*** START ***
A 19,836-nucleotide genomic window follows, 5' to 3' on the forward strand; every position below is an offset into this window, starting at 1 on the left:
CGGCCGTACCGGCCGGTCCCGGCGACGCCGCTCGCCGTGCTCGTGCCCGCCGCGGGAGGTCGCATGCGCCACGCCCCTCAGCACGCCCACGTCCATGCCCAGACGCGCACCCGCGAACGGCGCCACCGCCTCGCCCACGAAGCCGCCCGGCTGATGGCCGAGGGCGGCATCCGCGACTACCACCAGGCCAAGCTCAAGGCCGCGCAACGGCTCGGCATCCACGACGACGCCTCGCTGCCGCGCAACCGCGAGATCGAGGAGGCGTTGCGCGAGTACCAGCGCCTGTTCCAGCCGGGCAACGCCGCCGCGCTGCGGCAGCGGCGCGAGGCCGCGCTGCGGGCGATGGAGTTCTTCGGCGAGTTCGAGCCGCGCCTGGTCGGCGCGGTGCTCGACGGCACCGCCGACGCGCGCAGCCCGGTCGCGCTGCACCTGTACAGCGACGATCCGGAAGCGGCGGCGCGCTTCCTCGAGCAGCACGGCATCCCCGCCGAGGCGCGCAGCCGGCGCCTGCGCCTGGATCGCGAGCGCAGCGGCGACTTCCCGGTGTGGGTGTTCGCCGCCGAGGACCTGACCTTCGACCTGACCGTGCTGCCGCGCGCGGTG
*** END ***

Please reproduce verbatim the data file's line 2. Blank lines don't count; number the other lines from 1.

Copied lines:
CGGCCGTACCGGCCGGTCCCGGCGACGCCGCTCGCCGTGCTCGTGCCCGCCGCGGGAGGTCGCATGCGCCACGCCCCTCAGCACGCCCACGTCCATGCCCAGACGCGCACCCGCGAACGGCGCCACCGCCTCGCCCACGAAGCCGCCCGGCTGATGGCCGAGGGCGGCATCCGCGACTACCACCAGGCCAAGCTCAAGGCCGCGCAACGGCTCGGCATCCACGACGACGCCTCGCTGCCGCGCAACCGCGAGATCGAGGAGGCGTTGCGCGAGTACCAGCGCCTGTTCCAGCCGGGCAACGCCGCCGCGCTGCGGCAGCGGCGCGAGGCCGCGCTGCGGGCGATGGAGTTCTTCGGCGAGTTCGAGCCGCGCCTGGTCGGCGCGGTGCTCGACGGCACCGCCGACGCGCGCAGCCCGGTCGCGCTGCACCTGTACAGCGACGATCCGGAAGCGGCGGCGCGCTTCCTCGAGCAGCACGGCATCCCCGCCGAGGCGCGCAGCCGGCGCCTGCGCCTGGATCGCGAGCGCAGCGGCGACTTCCCGGTGTGGGTGTTCGCCGCCGAGGACCTGACCTTCGACCTGACCGTGCTGCCGCGCGCGGTG